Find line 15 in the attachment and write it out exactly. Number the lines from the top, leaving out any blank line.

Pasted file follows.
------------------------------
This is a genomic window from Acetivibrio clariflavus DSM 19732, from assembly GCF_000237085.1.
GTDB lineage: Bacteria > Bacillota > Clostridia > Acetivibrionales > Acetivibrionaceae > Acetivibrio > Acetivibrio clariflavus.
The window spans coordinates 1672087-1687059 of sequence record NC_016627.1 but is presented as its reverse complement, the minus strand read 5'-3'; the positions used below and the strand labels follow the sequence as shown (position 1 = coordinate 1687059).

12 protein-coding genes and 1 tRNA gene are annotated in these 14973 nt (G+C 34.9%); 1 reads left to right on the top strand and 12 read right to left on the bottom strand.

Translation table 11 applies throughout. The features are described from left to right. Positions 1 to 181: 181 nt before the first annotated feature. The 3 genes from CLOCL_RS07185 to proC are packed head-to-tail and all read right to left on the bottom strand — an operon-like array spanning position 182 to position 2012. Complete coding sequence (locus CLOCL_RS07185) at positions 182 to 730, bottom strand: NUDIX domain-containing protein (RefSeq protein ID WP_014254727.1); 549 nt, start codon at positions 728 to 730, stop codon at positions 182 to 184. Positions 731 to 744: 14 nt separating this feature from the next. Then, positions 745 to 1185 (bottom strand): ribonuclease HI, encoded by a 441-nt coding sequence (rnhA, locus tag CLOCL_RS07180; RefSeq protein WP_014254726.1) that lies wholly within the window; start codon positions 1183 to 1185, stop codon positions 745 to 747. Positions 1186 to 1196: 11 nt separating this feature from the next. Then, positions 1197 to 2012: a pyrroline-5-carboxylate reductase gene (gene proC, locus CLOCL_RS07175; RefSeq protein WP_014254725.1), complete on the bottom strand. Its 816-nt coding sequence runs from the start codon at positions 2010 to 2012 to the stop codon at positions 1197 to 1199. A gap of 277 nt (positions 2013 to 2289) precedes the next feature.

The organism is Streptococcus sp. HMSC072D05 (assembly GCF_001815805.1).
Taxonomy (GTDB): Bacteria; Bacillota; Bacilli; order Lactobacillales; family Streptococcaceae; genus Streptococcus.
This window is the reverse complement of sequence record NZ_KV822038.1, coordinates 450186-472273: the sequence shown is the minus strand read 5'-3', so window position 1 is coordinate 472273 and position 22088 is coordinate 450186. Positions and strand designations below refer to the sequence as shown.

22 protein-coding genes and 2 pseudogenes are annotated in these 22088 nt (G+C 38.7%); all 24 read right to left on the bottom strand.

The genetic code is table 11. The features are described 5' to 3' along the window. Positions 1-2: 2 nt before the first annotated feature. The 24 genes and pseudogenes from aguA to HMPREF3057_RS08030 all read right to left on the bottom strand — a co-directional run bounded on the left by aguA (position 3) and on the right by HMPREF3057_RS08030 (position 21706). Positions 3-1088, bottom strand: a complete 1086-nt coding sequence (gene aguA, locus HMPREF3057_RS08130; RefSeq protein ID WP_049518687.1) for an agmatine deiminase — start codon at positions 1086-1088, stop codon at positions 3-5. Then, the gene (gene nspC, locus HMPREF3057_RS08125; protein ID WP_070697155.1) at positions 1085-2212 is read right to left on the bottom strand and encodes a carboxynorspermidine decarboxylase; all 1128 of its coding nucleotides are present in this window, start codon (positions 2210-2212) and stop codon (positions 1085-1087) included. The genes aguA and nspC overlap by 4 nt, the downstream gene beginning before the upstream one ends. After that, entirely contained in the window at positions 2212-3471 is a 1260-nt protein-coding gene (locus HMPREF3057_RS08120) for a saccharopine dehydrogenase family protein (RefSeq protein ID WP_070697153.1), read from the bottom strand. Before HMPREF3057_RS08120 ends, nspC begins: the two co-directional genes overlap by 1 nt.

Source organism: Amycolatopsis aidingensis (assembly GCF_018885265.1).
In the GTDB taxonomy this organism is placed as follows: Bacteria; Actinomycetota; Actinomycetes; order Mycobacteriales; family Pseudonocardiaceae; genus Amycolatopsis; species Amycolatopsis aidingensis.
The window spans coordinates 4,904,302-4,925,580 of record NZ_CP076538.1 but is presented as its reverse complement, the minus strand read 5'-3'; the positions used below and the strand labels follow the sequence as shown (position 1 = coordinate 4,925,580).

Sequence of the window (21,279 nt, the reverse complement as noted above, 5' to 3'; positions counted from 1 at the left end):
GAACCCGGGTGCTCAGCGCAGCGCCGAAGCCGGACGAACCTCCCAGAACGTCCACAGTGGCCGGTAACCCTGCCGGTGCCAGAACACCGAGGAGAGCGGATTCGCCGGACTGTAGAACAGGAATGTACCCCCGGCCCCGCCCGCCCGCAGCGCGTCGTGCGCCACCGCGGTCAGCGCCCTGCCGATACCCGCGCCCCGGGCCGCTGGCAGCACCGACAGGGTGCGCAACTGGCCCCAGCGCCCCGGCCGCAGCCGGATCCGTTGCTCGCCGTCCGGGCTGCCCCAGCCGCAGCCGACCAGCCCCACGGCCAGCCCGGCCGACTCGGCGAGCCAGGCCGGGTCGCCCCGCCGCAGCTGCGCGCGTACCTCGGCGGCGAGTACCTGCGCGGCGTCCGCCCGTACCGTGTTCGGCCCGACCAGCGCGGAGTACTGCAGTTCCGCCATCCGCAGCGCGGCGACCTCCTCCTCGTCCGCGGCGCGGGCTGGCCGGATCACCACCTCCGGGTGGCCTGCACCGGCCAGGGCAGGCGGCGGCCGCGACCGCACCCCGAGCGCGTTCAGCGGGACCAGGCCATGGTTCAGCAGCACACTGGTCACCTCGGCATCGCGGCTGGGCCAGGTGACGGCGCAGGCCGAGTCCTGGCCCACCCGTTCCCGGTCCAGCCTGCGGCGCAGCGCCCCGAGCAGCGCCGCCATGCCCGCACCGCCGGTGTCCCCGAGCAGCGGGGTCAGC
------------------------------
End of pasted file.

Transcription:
GAACCCGGGTGCTCAGCGCAGCGCCGAAGCCGGACGAACCTCCCAGAACGTCCACAGTGGCCGGTAACCCTGCCGGTGCCAGAACACCGAGGAGAGCGGATTCGCCGGACTGTAGAACAGGAATGTACCCCCGGCCCCGCCCGCCCGCAGCGCGTCGTGCGCCACCGCGGTCAGCGCCCTGCCGATACCCGCGCCCCGGGCCGCTGGCAGCACCGACAGGGTGCGCAACTGGCCCCAGCGCCCCGGCCGCAGCCGGATCCGTTGCTCGCCGTCCGGGCTGCCCCAGCCGCAGCCGACCAGCCCCACGGCCAGCCCGGCCGACTCGGCGAGCCAGGCCGGGTCGCCCCGCCGCAGCTGCGCGCGTACCTCGGCGGCGAGTACCTGCGCGGCGTCCGCCCGTACCGTGTTCGGCCCGACCAGCGCGGAGTACTGCAGTTCCGCCATCCGCAGCGCGGCGACCTCCTCCTCGTCCGCGGCGCGGGCTGGCCGGATCACCACCTCCGGGTGGCCTGCACCGGCCAGGGCAGGCGGCGGCCGCGACCGCACCCCGAGCGCGTTCAGCGGGACCAGGCCATGGTTCAGCAGCACACTGGTCACCTCGGCATCGCGGCTGGGCCAGGTGACGGCGCAGGCCGAGTCCTGGCCCACCCGTTCCCGGTCCAGCCTGCGGCGCAGCGCCCCGAGCAGCGCCGCCATGCCCGCACCGCCGGTGTCCCCGAGCAGCGGGGTCAGC